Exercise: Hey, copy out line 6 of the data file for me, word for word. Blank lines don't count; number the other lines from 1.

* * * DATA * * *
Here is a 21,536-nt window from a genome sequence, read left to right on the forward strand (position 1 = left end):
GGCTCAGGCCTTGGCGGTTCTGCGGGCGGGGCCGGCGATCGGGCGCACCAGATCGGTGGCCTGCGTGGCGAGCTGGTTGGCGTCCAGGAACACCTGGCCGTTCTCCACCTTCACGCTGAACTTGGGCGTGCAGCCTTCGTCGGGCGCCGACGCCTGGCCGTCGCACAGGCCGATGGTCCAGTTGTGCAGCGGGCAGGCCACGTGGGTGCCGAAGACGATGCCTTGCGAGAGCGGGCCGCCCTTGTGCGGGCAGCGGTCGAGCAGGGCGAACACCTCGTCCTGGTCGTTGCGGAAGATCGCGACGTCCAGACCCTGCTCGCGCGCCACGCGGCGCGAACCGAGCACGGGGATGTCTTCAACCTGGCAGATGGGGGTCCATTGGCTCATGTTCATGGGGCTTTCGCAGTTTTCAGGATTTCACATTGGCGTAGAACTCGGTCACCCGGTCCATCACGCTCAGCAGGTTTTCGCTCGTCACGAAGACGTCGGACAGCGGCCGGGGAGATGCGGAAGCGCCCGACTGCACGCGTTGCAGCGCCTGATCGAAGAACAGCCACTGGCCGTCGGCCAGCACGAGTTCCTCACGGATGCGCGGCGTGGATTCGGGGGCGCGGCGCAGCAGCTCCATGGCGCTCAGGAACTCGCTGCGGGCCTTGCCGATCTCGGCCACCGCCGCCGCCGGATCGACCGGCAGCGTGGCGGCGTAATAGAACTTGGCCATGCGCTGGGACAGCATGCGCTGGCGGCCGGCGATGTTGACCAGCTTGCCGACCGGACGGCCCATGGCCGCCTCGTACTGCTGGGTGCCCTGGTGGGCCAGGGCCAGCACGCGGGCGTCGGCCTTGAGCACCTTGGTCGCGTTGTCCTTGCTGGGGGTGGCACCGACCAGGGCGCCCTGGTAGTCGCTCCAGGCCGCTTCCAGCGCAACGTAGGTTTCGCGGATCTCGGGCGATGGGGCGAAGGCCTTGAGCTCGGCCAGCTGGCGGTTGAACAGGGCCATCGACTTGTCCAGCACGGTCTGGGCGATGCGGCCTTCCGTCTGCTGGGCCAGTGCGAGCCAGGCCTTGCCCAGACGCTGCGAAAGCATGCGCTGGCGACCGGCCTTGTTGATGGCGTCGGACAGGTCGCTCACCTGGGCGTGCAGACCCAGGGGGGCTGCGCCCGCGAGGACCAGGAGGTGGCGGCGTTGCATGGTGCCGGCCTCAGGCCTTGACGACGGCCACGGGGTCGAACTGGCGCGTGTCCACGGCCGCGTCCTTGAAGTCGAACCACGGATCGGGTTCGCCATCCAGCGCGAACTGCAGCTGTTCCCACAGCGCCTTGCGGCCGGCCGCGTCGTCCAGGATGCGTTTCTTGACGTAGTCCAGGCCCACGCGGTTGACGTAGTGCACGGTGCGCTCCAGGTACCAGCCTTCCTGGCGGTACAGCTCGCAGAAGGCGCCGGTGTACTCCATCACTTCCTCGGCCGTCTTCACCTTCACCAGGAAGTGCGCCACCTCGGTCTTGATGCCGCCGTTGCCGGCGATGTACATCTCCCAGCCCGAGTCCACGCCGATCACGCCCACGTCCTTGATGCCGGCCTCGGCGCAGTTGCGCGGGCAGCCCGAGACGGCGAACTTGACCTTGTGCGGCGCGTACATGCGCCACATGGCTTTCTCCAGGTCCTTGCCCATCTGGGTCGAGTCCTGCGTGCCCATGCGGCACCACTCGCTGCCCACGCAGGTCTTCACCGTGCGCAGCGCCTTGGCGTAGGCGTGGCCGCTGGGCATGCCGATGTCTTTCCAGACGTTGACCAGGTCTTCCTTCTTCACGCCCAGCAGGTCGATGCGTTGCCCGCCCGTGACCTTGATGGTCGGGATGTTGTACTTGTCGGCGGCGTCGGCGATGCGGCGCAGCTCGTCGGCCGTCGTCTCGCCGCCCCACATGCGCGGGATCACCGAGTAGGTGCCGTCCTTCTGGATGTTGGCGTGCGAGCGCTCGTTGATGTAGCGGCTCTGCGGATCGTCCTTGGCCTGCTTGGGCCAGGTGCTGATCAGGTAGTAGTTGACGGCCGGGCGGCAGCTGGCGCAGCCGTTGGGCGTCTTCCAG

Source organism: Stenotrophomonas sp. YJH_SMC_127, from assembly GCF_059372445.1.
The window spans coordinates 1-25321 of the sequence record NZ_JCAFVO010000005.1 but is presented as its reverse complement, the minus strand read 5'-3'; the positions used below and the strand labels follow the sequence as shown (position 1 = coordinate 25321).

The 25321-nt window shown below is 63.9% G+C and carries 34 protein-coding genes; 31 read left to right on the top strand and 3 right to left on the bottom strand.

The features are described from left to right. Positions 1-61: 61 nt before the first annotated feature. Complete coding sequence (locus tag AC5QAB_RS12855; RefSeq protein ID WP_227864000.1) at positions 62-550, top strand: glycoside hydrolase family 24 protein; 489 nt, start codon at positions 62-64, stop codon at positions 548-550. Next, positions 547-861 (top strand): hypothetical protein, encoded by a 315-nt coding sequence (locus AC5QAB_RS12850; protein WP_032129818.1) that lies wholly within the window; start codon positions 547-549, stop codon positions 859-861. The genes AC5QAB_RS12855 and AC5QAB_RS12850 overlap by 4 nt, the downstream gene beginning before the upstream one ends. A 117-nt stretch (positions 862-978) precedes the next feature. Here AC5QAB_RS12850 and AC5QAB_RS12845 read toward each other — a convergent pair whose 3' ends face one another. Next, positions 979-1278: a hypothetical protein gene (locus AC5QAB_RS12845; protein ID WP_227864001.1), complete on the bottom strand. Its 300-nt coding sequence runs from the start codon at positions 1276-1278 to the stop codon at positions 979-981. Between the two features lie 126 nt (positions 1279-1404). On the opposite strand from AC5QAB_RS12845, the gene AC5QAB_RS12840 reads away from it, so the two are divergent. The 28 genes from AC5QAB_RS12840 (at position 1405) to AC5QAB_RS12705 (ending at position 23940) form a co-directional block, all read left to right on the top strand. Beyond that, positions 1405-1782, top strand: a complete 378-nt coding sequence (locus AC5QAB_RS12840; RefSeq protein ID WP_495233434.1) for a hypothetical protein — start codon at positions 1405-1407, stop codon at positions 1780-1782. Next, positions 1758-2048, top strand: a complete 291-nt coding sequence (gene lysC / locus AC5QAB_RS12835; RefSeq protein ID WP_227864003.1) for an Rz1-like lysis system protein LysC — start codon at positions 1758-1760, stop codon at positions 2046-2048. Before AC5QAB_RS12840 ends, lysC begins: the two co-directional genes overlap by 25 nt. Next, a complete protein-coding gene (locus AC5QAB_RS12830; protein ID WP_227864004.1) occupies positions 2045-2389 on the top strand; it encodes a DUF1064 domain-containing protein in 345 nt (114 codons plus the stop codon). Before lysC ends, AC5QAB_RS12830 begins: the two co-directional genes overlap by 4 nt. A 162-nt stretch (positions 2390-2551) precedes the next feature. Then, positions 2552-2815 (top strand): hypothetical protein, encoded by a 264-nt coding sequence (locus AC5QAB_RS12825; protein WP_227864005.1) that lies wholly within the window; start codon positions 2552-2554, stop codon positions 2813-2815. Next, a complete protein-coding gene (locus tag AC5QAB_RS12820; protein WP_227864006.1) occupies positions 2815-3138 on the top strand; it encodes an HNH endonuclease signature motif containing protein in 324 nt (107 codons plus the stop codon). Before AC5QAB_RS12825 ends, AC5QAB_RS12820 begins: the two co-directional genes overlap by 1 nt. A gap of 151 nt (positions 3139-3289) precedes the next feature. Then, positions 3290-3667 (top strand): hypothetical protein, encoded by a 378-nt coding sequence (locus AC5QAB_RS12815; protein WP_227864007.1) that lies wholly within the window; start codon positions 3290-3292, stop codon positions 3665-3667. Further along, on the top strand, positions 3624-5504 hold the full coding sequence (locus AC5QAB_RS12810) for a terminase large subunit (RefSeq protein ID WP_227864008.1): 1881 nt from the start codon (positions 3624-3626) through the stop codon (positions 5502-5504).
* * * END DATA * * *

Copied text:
The features are described from left to right. Positions 1-61: 61 nt before the first annotated feature. Complete coding sequence (locus tag AC5QAB_RS12855; RefSeq protein ID WP_227864000.1) at positions 62-550, top strand: glycoside hydrolase family 24 protein; 489 nt, start codon at positions 62-64, stop codon at positions 548-550. Next, positions 547-861 (top strand): hypothetical protein, encoded by a 315-nt coding sequence (locus AC5QAB_RS12850; protein WP_032129818.1) that lies wholly within the window; start codon positions 547-549, stop codon positions 859-861. The genes AC5QAB_RS12855 and AC5QAB_RS12850 overlap by 4 nt, the downstream gene beginning before the upstream one ends. A 117-nt stretch (positions 862-978) precedes the next feature. Here AC5QAB_RS12850 and AC5QAB_RS12845 read toward each other — a convergent pair whose 3' ends face one another. Next, positions 979-1278: a hypothetical protein gene (locus AC5QAB_RS12845; protein ID WP_227864001.1), complete on the bottom strand. Its 300-nt coding sequence runs from the start codon at positions 1276-1278 to the stop codon at positions 979-981. Between the two features lie 126 nt (positions 1279-1404). On the opposite strand from AC5QAB_RS12845, the gene AC5QAB_RS12840 reads away from it, so the two are divergent. The 28 genes from AC5QAB_RS12840 (at position 1405) to AC5QAB_RS12705 (ending at position 23940) form a co-directional block, all read left to right on the top strand. Beyond that, positions 1405-1782, top strand: a complete 378-nt coding sequence (locus AC5QAB_RS12840; RefSeq protein ID WP_495233434.1) for a hypothetical protein — start codon at positions 1405-1407, stop codon at positions 1780-1782. Next, positions 1758-2048, top strand: a complete 291-nt coding sequence (gene lysC / locus AC5QAB_RS12835; RefSeq protein ID WP_227864003.1) for an Rz1-like lysis system protein LysC — start codon at positions 1758-1760, stop codon at positions 2046-2048. Before AC5QAB_RS12840 ends, lysC begins: the two co-directional genes overlap by 25 nt. Next, a complete protein-coding gene (locus AC5QAB_RS12830; protein ID WP_227864004.1) occupies positions 2045-2389 on the top strand; it encodes a DUF1064 domain-containing protein in 345 nt (114 codons plus the stop codon). Before lysC ends, AC5QAB_RS12830 begins: the two co-directional genes overlap by 4 nt. A 162-nt stretch (positions 2390-2551) precedes the next feature. Then, positions 2552-2815 (top strand): hypothetical protein, encoded by a 264-nt coding sequence (locus AC5QAB_RS12825; protein WP_227864005.1) that lies wholly within the window; start codon positions 2552-2554, stop codon positions 2813-2815. Next, a complete protein-coding gene (locus tag AC5QAB_RS12820; protein WP_227864006.1) occupies positions 2815-3138 on the top strand; it encodes an HNH endonuclease signature motif containing protein in 324 nt (107 codons plus the stop codon). Before AC5QAB_RS12825 ends, AC5QAB_RS12820 begins: the two co-directional genes overlap by 1 nt. A gap of 151 nt (positions 3139-3289) precedes the next feature. Then, positions 3290-3667 (top strand): hypothetical protein, encoded by a 378-nt coding sequence (locus AC5QAB_RS12815; protein WP_227864007.1) that lies wholly within the window; start codon positions 3290-3292, stop codon positions 3665-3667. Further along, on the top strand, positions 3624-5504 hold the full coding sequence (locus AC5QAB_RS12810) for a terminase large subunit (RefSeq protein ID WP_227864008.1): 1881 nt from the start codon (positions 3624-3626) through the stop codon (positions 5502-5504).